Agner further shared, “The wild land firefighting community is a small one. … When somebody is killed, chances are, you know or have worked with them. It’s the worst part of the job. It’s not a career for the faint of heart. Another challenge is the amount of time away from home. There is a lot of time on the road and catching up that has to be done by phone instead of face-to-face.”

Emotional challenges aside, there are some incredible energy requirements to being a USFS firefighter – they see some of the longest work hours of any occupation. Agner explained, “When we deploy to wildfires, we work 14-21 days straight (16-hour shifts) … before taking a mandatory two days off.” Thus, working a 112-hour work week is common on a large wildfire incident. Agner quipped, “When someone talks about working a 40-hour work week, wild land firefighters like to ask: ‘So, you work 40 hours a week? What do you do after Tuesday?’”

On a brighter note, Agner shared, “The rewards of the job are equally as strong. I get to work outside in some of the most remote and beautiful places in the country, alongside hardworking, adventurous and dedicated young men and women. The friendships forged in the heat of a wildfire last a lifetime.”

And variety. When it comes to variety, Agner couldn’t complain, saying, “I’ve been on wildfires from Alaska to Florida – 24 states in total – so far. … All assignments are different and interesting. As an example, in 1996, I spent 21 days on the top of Mount Graham in southeast Arizona, protecting the Vatican’s multi-million dollar radio telescope from a large wildfire. … Mission successful. We saved the ‘Pope’s Scope.’”

The pinnacle reward that Agner mentioned was “the feeling of accomplishment when you have to evacuate a subdivision, or small town, then successfully control the fire without losing a structure – and the look of relief on the homeowners when they come back and see their home still standing. It’s pretty awesome. … All in all, it’s very rewarding work.”

Agner currently resides in Iron River, Michigan, with his wife, Keely, and two dogs, Loki and Thor. His oldest daughter is a firefighter in Lolo National Forest, and his younger daughter is a folk/rock musician. When not on fire assignments, Agner and his wife enjoy spending time with the dogs and sail boating on Lake Superior.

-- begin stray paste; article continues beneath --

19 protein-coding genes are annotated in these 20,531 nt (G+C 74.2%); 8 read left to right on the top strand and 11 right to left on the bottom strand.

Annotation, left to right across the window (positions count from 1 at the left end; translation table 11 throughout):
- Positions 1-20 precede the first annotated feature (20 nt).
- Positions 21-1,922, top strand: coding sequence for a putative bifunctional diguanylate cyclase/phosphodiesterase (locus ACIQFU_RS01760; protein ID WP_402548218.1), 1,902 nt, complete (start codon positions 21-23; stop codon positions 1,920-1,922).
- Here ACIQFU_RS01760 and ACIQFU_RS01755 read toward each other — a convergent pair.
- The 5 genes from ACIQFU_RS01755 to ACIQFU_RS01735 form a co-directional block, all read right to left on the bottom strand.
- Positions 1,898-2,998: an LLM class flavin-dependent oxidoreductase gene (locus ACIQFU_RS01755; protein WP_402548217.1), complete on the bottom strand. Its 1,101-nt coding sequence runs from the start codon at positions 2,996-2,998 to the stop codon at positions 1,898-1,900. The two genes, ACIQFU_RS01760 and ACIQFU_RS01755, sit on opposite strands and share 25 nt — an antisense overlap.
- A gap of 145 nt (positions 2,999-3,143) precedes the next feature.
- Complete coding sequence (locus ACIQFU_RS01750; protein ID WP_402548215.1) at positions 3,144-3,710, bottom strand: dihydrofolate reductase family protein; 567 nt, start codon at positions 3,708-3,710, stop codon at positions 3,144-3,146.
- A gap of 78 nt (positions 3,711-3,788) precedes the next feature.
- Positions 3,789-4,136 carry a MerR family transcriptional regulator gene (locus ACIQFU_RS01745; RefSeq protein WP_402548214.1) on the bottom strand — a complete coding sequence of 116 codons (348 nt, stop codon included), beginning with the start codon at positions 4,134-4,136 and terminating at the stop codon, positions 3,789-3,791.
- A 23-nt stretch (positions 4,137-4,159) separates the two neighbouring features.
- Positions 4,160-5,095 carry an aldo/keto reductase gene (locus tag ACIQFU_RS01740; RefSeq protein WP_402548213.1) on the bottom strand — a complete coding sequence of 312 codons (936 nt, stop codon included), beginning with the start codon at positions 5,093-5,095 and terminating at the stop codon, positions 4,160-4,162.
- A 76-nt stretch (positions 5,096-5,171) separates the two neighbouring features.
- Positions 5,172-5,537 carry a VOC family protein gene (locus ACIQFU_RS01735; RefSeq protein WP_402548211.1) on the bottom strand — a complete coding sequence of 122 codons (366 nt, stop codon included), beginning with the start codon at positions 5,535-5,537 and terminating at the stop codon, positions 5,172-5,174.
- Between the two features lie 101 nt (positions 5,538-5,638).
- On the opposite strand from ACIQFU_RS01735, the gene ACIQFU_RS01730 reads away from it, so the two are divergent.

Captain Kershaw competes

By Lynn Colburn

City of Jacksonville Fire Department Captain Beth Kershaw competed in the first CrossFit Competition of the World Police & Fire Games in Los Angeles on August 14 and 15. Not only did Kershaw compete, she finished 4th in the world in the firefighter category in her age bracket!

Kershaw, the only female full-time firefighter in Jacksonville, does not look for or want publicity for herself. She will talk about the department, point to other firefighters’ accomplishments, but she is reluctant to talk about herself and her accomplishments both in career and in the sport of CrossFit.

Kershaw grew up in Arenzville. She says she teases the other firefighters that she is from “God’s country,” as most of them are from Jacksonville. She went to Triopia and played basketball, softball and ran track. She says her journey as a firefighter just kind of evolved. “I tore up my knee in high school running and playing basketball, then went to Illinois College to play basketball and tore up my knee again playing basketball.” Kershaw graduated from Illinois College in 1986 with a physical education degree. “Later I broke a bone in my foot while running in Arenzville and my doctor told me I should find another sport that put less stress on my joints.”

In May 1990, she moved to Jacksonville. “I took a scuba course with Bob Fitsimmons and got my certification. I enjoyed it and loved helping people, so that all led me to joining the dive team in Jacksonville.” The Jacksonville/Morgan County Underwater Search & Rescue Dive Team is responsible for the rescue and/or recovery of near-drowning and drowning victims within Jacksonville and Morgan County.

Participating in the dive team pointed the way to Kershaw to becoming an emergency medical technician (EMT). “Not long after I became an EMT, I saw an ad in the newspaper for a position at the Jacksonville City Fire Department. I have been on the dive team and an EMT now for 30 years and have been at the Jacksonville City Fire Department for 27 years, the first two years as a secretary/dispatcher and 25 years fighting fires.” She earned the rank of captain in 2007.
“As firefighters, we always try to do different competitions among ourselves as a way to stay fit for this demanding job, contests included stair climbing, a biathlon and a firefighter challenge,” said Kershaw. “Steve King and Curt Rueter (fellow firefighters) talked me into trying CrossFit. A group of firefighters all do CrossFit at various locations around town including Carriage House CrossFit, T3 (Triple Threat Training) and Redbird CrossFit at the YMCA.”

CrossFit helps the firefighters to build both the strength and stamina needed for their jobs. CrossFit combines major weight lifts with basic gymnastics, and with a hard and fast bike, run or row. By mixing these elements in many combinations and patterns and keeping workouts short, intense and varied, it builds muscles and strength. Kershaw injured her shoulder during work and has spent the last two years focusing on CrossFit as a way to rehab her shoulder.